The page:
Hopefully, this will be the push I need to get back into the swing of a whole bunch of things. Because true confessions, I have a review of Pride & Prejudice languishing in my drafts folder here – mostly because I know I couldn’t possibly add anything to any sort of Pride & Prejudice conversation – and I can’t seem to bust through it. So, thank you to Erica for hopefully being the kick in the pants my blogging life so desperately needs.
Because yes, after a year-long hiatus (mostly brought on by my complete inability to post a Gee Dee review on time – seriously, I know I keep saying I’m going to get better, but I don’t think I am, you guys. I’m back to being eight reviews behind, and I haven’t even finished reading Alexander Hamilton yet!), The Collaborators! are back! And this time, it’s not the latest Gregory Maguire novel (not that there’s anything wrong with that, but change is good!)
(We did consider After Alice, but my Local Library pulled through.)
Erica had given me a few choices via Twitter on what our first Collaboration for 2016 should be, including After Alice by Gregory Maguire, this book, The Taming of the Queen by Philippa Gregory, John Cleese’s autobiography, and a title by Stephen King which escapes me currently, and I can’t go look it up because apparently Twitter is down.
I said that I would read After Alice if that’s all we had, but of the 7 books we’ve collaborated on, two have been by Mr. Maguire. I thought a change would be nice.
I eliminated the Stephen King title because I am a bad Mainer. That’s right, folks: I have lived in Maine my entire life and I love my state — I even work in state government! — but I am not a fan of Stephen King. The only book by him I’ve read is The Dead Zone, and the only reason I read that was because the adaptation was on USA at the time, and Sean Patrick Flanery starred in it as the bad guy, and Sean Patrick Flanery is one of the stars of one of my favorite movies, The Boondock Saints. I wasn’t impressed with the book, and to be honest, I never actually watched the series.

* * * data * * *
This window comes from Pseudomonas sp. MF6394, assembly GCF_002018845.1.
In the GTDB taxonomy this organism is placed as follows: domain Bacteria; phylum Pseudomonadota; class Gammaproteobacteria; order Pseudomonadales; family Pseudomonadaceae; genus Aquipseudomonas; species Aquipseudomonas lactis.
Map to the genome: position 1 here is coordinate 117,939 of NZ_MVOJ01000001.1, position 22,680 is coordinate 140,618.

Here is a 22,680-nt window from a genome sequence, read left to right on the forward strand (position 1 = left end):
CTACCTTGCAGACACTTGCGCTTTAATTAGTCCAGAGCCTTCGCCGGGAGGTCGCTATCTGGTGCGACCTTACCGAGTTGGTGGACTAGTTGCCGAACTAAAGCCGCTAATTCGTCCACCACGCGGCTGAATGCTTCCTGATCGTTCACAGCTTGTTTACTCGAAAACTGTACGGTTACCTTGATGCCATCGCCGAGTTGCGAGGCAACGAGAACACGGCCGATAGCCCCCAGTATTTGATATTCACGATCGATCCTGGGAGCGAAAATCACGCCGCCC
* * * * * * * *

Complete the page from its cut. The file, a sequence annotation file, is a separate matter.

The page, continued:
Also, please: do not. fucking get me started. on the goddamned Shawshank Redemption.
I also don’t like Moxie.
ANYWAY. Bad Mainer, no Stephen King. My Local Library did not own a copy of John Cleese’s autobiography – what the fuck, Yarmouth? – so that left The Taming of the Queen and The Witches; The Witches was the first one of the two to be returned so I could pick it up.
So. What’s The Witches about?
I just spent about a minute trying to come up with a jackass retort, but I should have been in bed an hour ago. But I’m going to finish this tonight, dammit! So I’m going to move on and actually say what the book is about, and it’s about witches.
Guys, the subtitle is “Salem, 1692.” It’s about the Salem Witch Trials, okay? Okay, I’m done trying to be funny. It’s too late at night for me to try and be an asshole.
So this book is about the Salem Witch Trials. This book is also non-fiction: a first for The Collaborators! I’ve read a book here before about this time period – Susannah Morrow – but I’m very interested to learn more about this period. As I said in my review for Susannah Morrow, all I know about the Salem Witch Trials is what I’ve learned from The Crucible, Susannah Morrow, and the trip my sister and I took last October where we watched a film at the Salem Museum that had the worst actors I have ever seen on film in my entire life. And yes, that does include the porn we used to play drinking games to in college.
I’m very interested to see what new information is uncovered, and I’m looking forward to the discussion Erica and I will have when we finish the book. I only hope I read it quickly, and that I have at least three actual book reviews posted before then.